AIIMs FAQs on COVID-19 treatment and care: Sudden deaths due to cardiac arrest, low oxygen levels
AIIMS issues FAQs for COVID-19 patients. Here is what the premier medical institute has to say about various repurposed drugs.
Written by Jahnavi Sarma|Updated : September 5, 2020 11:51 AM IST
The sudden deaths which have been noticed during the COVID-19 pandemic are due to cardiac arrest and silent hypoxia in which there is no visible breathing distress. But oxygen levels drop, and there is pulmonary thromboembolism or a blockage of the artery in the lungs. The findings are part of the details released by the All India Institute of Medical Sciences' (AIIMS) e-ICUs, which issued FAQs on COVID -19 and the treatment and care of the patients.
What works, what doesn't
According to AIIMS, sudden deaths have been reported both during presentation to emergency departments (EDs) as well as in hospitals. The reasons that have been proposed include a sudden cardiac event/ACS, preceding silent hypoxia that went unnoticed or due to a thrombotic complication such as pulmonary thromboembolism. Patients with risk factors to develop severe COVID or with prior comorbid conditions such as CAD or chronic lung disease should be strictly monitored for their saturation. They should not be allowed to move unattended. Anticoagulants should be used in all at-risk patients who do not have any risk factors of bleeding.
Here is what the premier medical institute has to say about various repurposed drugs used in COVID-19 treatment.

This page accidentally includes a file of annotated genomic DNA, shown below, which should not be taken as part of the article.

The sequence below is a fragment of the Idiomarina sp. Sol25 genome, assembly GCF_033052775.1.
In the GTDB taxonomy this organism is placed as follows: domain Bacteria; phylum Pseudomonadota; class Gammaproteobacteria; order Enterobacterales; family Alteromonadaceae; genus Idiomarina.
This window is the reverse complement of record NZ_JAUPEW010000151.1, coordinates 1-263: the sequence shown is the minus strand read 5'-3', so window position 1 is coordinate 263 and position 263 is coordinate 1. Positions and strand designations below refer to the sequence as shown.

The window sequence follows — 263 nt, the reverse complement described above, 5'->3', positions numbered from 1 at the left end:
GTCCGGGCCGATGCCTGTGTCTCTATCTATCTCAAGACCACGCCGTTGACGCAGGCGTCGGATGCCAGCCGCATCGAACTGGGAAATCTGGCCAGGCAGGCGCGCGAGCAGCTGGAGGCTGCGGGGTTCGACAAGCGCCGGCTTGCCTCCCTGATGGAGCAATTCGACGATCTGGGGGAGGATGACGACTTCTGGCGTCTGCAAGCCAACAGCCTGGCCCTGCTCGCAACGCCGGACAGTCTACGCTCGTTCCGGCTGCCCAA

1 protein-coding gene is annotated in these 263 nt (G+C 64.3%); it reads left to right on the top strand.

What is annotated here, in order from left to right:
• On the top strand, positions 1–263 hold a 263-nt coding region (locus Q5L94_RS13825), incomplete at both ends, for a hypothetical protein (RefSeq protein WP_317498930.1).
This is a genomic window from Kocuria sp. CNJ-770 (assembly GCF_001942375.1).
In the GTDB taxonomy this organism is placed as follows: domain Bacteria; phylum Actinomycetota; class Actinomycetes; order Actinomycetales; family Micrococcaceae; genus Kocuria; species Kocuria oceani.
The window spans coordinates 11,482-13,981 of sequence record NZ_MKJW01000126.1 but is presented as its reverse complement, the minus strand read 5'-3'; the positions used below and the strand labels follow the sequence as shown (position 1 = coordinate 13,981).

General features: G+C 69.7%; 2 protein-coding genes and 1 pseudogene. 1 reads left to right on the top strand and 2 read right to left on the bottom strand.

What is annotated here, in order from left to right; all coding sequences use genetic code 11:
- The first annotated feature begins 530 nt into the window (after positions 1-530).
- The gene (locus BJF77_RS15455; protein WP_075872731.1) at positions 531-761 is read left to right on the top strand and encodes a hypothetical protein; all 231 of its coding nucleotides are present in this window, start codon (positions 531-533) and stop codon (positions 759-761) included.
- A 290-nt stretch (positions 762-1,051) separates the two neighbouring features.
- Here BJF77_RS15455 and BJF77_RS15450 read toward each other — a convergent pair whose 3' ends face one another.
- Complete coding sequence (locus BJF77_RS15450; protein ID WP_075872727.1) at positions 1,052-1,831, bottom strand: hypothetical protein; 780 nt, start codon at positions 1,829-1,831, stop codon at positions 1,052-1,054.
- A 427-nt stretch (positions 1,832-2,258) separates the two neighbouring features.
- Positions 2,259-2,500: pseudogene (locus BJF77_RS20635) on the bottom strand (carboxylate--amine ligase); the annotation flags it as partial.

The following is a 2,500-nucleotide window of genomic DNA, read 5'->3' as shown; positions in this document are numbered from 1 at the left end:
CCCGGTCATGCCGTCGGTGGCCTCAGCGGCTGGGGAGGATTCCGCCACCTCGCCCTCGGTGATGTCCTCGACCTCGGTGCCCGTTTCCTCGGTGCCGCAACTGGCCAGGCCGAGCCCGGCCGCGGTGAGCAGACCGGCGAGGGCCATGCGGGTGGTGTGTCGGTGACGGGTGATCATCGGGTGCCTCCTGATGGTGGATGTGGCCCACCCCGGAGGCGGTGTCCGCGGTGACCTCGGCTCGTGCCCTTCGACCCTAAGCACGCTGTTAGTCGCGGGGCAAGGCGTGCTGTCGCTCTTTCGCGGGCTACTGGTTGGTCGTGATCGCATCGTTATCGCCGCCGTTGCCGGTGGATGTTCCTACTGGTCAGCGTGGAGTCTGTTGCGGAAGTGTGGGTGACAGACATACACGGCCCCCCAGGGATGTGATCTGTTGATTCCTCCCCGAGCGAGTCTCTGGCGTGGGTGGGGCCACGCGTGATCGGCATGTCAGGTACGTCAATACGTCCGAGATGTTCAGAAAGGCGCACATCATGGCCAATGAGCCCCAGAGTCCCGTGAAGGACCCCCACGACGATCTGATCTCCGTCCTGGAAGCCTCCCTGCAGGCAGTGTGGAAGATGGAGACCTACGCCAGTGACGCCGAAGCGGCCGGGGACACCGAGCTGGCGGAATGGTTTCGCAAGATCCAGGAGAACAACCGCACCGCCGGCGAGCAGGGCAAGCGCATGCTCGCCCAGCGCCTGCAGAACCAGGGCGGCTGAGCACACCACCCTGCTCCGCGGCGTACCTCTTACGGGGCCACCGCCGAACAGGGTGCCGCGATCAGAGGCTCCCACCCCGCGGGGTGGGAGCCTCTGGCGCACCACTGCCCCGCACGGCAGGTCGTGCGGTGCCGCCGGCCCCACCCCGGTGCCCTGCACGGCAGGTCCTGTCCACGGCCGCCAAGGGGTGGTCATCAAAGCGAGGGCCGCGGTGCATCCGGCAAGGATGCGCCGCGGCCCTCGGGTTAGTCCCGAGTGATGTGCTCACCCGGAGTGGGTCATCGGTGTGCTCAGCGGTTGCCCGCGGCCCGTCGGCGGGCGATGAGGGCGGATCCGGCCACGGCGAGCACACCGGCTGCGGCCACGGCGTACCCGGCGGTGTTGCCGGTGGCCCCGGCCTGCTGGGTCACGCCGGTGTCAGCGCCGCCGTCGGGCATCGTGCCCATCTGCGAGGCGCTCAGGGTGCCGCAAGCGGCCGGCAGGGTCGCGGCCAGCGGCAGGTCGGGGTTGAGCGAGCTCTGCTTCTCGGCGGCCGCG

On the role of the drug Favipiravir, AIIMS said that studies have used Favipiravir mainly in mild or asymptomaticCOVID-19 cases, claiming to prevent progression, whereas the majority of this cohort recover with just supportive care and monitoring and usually require no specific therapy. Evidence is weak for the use of Favipiravir and it is currently not recommended in the national guidelines. Several drug companies have launched this drug for the use of mild to moderate patients.
On Tocilizumab, AIIMS said that it has been approved by the DCGI on compassionate grounds in view of the ongoing pandemic. However, it is an experimental therapy, has a limited role, and should be used only in patients with cytokine syndrome after ruling out active infection.
On Ivermectin, AIIMS said it has been found to be a potent inhibitor of SARS CoV2 replication in vitro, but the doses required to achieve this effect in vivo far exceeds the usual dose. It is currently not recommended in the national guidelines but can be used in patients in whom HCQ is contraindicated, the FAQs said.
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On the role of plasma therapy, the FAQs advised that convalescent plasma collected from ABO matched donors with high neutralising titers can be given to patients at risk of developing severe COVID in early stages of the disease. However, it should also be considered an experimental therapy and should be used with caution.
It said there is no evidence to support the use of antifibrotic agents like pirfenidone in preventing COVID related fibrosis and hence should not be used. Pirfenidone is a novel anti-fibrotic agent with trivial adverse effects. Pirfenidone is approved for the treatment of Idiopathic Pulmonary Fibrosis (IPF) for patients with mild to moderate disease.
AIIMS said that Remdesivir/TCZ are experimental therapies, approved by the DCGI in view of the ongoing pandemic. "Therefore, they should not be used as empirical therapy for suspected cases. You should use these agents only in proven COVID patients. However, there is no evidence to support the use of Remdesivir/TCZ in asymptomatic patients with comorbidities.
Corticosteroids are currently indicated in moderate to severe Covid patients. Recovery trial has used dexamethasone. "However, both IV dexamethasone or methylprednisolone may be used based on their availability.